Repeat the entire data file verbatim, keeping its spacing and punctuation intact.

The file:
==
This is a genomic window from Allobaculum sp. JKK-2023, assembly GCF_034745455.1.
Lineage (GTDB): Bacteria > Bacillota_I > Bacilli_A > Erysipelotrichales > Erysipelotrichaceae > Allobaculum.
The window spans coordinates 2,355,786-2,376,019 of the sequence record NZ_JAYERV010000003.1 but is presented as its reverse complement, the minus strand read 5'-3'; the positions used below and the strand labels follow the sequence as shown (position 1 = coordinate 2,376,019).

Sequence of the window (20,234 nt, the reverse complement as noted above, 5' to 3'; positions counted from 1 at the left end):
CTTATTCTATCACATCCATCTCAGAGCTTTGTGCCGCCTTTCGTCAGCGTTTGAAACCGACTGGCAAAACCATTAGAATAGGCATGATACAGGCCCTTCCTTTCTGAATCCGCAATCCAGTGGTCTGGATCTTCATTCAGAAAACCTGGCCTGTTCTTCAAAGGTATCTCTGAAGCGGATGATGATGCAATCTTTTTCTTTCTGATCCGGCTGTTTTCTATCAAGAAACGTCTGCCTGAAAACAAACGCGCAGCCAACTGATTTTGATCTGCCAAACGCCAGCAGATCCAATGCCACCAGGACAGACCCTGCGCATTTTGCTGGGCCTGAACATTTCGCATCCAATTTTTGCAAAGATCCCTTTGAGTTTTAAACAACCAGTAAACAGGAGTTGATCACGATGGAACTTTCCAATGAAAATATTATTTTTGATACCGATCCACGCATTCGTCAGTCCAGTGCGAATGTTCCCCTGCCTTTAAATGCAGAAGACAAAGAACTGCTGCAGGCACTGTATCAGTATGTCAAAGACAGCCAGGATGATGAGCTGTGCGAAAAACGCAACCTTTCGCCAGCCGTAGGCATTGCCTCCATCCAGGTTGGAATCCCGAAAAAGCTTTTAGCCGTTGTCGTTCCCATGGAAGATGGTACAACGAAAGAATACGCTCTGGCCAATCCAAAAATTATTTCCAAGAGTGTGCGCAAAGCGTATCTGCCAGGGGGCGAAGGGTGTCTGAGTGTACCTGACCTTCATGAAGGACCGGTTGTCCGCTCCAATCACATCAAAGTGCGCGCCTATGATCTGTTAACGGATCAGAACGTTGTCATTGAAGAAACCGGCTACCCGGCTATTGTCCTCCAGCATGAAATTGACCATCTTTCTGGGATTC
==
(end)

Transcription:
This is a genomic window from Allobaculum sp. JKK-2023, assembly GCF_034745455.1.
Lineage (GTDB): Bacteria > Bacillota_I > Bacilli_A > Erysipelotrichales > Erysipelotrichaceae > Allobaculum.
The window spans coordinates 2,355,786-2,376,019 of the sequence record NZ_JAYERV010000003.1 but is presented as its reverse complement, the minus strand read 5'-3'; the positions used below and the strand labels follow the sequence as shown (position 1 = coordinate 2,376,019).

Sequence of the window (20,234 nt, the reverse complement as noted above, 5' to 3'; positions counted from 1 at the left end):
CTTATTCTATCACATCCATCTCAGAGCTTTGTGCCGCCTTTCGTCAGCGTTTGAAACCGACTGGCAAAACCATTAGAATAGGCATGATACAGGCCCTTCCTTTCTGAATCCGCAATCCAGTGGTCTGGATCTTCATTCAGAAAACCTGGCCTGTTCTTCAAAGGTATCTCTGAAGCGGATGATGATGCAATCTTTTTCTTTCTGATCCGGCTGTTTTCTATCAAGAAACGTCTGCCTGAAAACAAACGCGCAGCCAACTGATTTTGATCTGCCAAACGCCAGCAGATCCAATGCCACCAGGACAGACCCTGCGCATTTTGCTGGGCCTGAACATTTCGCATCCAATTTTTGCAAAGATCCCTTTGAGTTTTAAACAACCAGTAAACAGGAGTTGATCACGATGGAACTTTCCAATGAAAATATTATTTTTGATACCGATCCACGCATTCGTCAGTCCAGTGCGAATGTTCCCCTGCCTTTAAATGCAGAAGACAAAGAACTGCTGCAGGCACTGTATCAGTATGTCAAAGACAGCCAGGATGATGAGCTGTGCGAAAAACGCAACCTTTCGCCAGCCGTAGGCATTGCCTCCATCCAGGTTGGAATCCCGAAAAAGCTTTTAGCCGTTGTCGTTCCCATGGAAGATGGTACAACGAAAGAATACGCTCTGGCCAATCCAAAAATTATTTCCAAGAGTGTGCGCAAAGCGTATCTGCCAGGGGGCGAAGGGTGTCTGAGTGTACCTGACCTTCATGAAGGACCGGTTGTCCGCTCCAATCACATCAAAGTGCGCGCCTATGATCTGTTAACGGATCAGAACGTTGTCATTGAAGAAACCGGCTACCCGGCTATTGTCCTCCAGCATGAAATTGACCATCTTTCTGGGATTC